View Full Version : Your Competitor(s)
10th of January 2005 (Mon), 22:12
I am not in the photography business, but I do have a business that occupies me full time. I make it a point to know my competitors and actually invest a lot of time in researching them, studying them, and figuring out what they do better than and me and what they don't do better than me. I then plan strategically each year on how to take away market share from my competitors based on what I find out from my competitor profiling activities. In my line of business (importer of finished granite products), the only way you can grow is by doing this, since it is a fairly mature market.
10th of January 2005 (Mon), 22:27
Personally I feel everyone who owns a camera is my competitor or instructor. I'm not insecure it just makes me better in what I enjoy doing. That is the first thing that comes to mind when I'm out. :)
I do know some of them & we do get along. I still attend classes and fellow students has the same ideas. It's better to work together & capture the market than fight & lose it all.
Overall I feel that most competitors can be & is one of my partners. The reason for this is that they know the business, market & how to shoot. When they or myself have a job to big you can always call on one of them to help get the job done. Everyone does not have the same interest or like to shoot the same subjects as each other so there is room for being friends.
A long time Pro here told me I won't get every job I go for or is called about. Build a style and reputation for doing good quality work @ market value, your customer base will grow.
I don't hold any grudges life is too short for that, I do proceed with care when I know I've been robbed & stabbed in the back.
Las Vegas Has a big market and room to share. The ones who short change themselves to beat another photographer out of a job usally don't last long.
11th of January 2005 (Tue), 04:00
I have a story about one of my competitors, maybe not interesting but I found it starnge. I believe that competition is healthy, I also believe thatcompetitors can help each other. I had 3 enquiries in 1 week for dates that I was booked, in my region there was one other photographer that I felt had the same style, same prices same products as me, so when the client asked for a recommendation I gave this persons name. The client then came back and said thanks very much and that she had booked this person. fter recommending a few, I then sent this perdon a mail basically telling her what I had done and that I likled her style blah blah blah and hey how about we strike up a "on recommendation basis" relationship, you scratch my back , I'll scratch yours if we are both booked. I said we could meet up exchange portfolios, discuss how we work and get to know each other. The response, a short sharp "no thanks". Thats what I got, all got "no thanks".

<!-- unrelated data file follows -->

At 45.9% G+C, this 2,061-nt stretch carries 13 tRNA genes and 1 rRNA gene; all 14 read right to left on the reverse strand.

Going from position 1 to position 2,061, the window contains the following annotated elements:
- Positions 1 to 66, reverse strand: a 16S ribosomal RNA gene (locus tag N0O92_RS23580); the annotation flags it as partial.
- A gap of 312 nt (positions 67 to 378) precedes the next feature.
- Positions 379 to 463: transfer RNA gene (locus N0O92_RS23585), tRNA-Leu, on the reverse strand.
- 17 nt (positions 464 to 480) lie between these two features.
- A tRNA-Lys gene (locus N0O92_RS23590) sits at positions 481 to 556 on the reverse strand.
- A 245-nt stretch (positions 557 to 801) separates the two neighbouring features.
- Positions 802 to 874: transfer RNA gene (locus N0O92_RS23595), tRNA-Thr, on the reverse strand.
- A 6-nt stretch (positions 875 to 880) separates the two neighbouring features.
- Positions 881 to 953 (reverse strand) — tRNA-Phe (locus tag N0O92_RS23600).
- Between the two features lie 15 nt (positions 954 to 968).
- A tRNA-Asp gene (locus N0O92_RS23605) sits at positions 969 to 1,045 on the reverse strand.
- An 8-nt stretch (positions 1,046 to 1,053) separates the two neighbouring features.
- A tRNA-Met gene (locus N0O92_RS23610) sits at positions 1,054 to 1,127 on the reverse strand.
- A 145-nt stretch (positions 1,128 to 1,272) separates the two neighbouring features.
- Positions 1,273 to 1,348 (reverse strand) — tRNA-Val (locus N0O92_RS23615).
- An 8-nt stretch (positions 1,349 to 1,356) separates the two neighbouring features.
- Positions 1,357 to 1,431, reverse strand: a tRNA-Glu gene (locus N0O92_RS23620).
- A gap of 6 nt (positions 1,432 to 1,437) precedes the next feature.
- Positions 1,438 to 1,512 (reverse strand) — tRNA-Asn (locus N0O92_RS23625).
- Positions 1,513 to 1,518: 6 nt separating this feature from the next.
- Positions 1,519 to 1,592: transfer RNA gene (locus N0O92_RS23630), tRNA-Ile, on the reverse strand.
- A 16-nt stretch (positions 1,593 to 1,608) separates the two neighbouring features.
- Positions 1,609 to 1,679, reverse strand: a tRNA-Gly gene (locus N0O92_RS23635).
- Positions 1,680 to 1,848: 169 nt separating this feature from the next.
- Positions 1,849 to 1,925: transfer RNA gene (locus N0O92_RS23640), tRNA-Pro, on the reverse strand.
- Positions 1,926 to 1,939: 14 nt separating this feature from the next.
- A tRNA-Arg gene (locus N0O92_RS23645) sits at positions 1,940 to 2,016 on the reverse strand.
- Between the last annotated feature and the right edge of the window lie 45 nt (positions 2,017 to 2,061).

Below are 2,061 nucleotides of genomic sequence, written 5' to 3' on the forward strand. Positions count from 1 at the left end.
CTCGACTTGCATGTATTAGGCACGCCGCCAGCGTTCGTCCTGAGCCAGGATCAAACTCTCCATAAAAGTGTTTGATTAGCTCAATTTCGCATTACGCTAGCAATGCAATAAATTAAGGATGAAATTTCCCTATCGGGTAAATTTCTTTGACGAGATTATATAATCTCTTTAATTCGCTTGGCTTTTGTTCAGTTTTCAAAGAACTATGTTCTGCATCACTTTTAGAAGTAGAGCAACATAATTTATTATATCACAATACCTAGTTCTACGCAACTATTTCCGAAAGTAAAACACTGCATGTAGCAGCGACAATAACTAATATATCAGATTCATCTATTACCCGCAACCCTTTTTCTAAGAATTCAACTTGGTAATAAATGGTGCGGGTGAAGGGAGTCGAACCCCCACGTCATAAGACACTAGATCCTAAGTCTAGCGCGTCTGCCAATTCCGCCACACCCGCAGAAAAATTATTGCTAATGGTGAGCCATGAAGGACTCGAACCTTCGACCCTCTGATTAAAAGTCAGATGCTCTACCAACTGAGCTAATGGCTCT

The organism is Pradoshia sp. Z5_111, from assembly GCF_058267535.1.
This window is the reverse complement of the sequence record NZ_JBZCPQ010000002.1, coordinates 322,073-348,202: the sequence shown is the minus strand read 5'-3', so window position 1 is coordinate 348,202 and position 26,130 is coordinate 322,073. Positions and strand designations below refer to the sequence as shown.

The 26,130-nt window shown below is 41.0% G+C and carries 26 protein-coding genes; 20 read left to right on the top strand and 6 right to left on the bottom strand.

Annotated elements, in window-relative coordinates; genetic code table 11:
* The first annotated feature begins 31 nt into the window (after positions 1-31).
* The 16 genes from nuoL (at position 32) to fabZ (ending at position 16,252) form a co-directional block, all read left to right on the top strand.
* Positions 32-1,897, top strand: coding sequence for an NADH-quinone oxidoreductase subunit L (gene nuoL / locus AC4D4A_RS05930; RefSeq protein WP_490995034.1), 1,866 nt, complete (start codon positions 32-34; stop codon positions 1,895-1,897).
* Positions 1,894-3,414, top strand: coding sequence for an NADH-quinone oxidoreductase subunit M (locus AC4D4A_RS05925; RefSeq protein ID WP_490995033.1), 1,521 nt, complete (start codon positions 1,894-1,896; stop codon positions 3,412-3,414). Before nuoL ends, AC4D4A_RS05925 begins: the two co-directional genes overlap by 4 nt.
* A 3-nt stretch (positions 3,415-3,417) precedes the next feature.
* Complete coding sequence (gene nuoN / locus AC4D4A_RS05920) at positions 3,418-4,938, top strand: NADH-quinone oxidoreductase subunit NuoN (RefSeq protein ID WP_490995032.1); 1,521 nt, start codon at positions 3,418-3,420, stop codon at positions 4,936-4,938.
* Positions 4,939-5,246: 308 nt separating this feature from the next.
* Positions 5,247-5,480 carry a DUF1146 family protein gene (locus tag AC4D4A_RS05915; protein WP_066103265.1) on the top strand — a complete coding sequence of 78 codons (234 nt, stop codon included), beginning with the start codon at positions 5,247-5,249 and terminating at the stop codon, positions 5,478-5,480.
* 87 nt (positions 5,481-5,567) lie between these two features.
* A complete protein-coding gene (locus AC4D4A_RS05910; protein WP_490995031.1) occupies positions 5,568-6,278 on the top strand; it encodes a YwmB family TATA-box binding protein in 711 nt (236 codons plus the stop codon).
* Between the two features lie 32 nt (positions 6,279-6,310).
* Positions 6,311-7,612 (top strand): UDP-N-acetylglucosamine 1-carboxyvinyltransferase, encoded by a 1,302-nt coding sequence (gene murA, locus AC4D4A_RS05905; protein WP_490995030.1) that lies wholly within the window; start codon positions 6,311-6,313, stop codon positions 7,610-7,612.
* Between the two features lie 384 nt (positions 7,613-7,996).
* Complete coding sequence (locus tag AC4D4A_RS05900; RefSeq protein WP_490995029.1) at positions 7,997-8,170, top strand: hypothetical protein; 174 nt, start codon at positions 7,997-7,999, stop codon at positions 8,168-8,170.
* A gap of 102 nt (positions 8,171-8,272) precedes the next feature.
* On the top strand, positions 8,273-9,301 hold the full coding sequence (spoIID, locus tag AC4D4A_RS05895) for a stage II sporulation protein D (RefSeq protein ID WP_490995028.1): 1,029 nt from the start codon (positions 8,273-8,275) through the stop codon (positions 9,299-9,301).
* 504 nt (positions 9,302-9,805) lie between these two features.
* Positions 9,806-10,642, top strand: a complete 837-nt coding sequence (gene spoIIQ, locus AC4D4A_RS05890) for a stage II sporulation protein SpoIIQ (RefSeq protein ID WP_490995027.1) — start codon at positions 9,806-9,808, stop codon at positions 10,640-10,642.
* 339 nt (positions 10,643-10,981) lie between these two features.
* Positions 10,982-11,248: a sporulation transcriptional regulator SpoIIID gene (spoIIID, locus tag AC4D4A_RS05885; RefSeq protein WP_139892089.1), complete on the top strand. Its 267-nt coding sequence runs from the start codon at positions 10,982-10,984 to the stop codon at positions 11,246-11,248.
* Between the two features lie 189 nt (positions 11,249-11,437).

So now if customers ask for recommendations, I say I dont have any. Is it me? Who loses there then. My view is some people are so far up there own backsides and ruthless that they can't, won't work with anyone else. Competition is good but there is a limit.
11th of January 2005 (Tue), 06:52
dpp good story and I can relate to that. I learned a long time ago that if I am worrying about what my competition is doing then I am neglecting my own business.
I believe I might have sent that girl an email back and said that the next time somebody asked for a recommendation of someone, she would be the last one I would think of. I would also ask her how she thinks she got the jobs I sent to her, pointing out that without my recommendation there is little doubt that she would have even been called.
She should have been jumping at the chance to have lunch with you and exchange info.
If you do have a competitor and a client asks about them, acknowledge them but, don't start bashing them. Steer the client back to why you are the right one for the job. Not why they are the wrong one. I did get a job once simply because I didn't bash the competition when asked about them. I just said I knew of them and explained about my services and avoided saying anything bad about them. I guess when the client asked them the same question she could hardly get off the phone with them because they were making me sound like a fly by night rip off artist. One thing that they told her was we were new to the area and had changed the business name at least 2 times in 2 years. When confronted with this info, I laughed and gave her a number where she could call the BBB and inquire as to when we went into business. At that point she said she didn't really believe them and if I was willing to have her call the BBB then I should be the one to be believed. I could have told her all kinds of stuff I had heard about the other company but then she would be at a point where she didn't know who to believe, as it was I reinforced to her about why I was the one she should contract with with positive information.
In short, you will always have competition, no matter what business your in. The more you worry about what they are doing is less time you spend looking at what your doing.
11th of January 2005 (Tue), 07:57
The response, a short sharp "no thanks". Thats what I got, all got "no thanks".
Not meant to insult, but meant to make you think... Perhaps she thought your work wasn't up to the level of quality that she could recommend.
Personally, my reputation - nothing to do with photography, but in the computer field - is worth far more to me than some work for someone I don't know. Or even that I do know, actually, given that I once told someone not to hire my brother because he wasn't good enough. Cold? Perhaps, but my brother was sub-par, and I wouldn't hire him, so how could I recommend that someone else hire him? My reputation is worth too much, and the people who know me know this.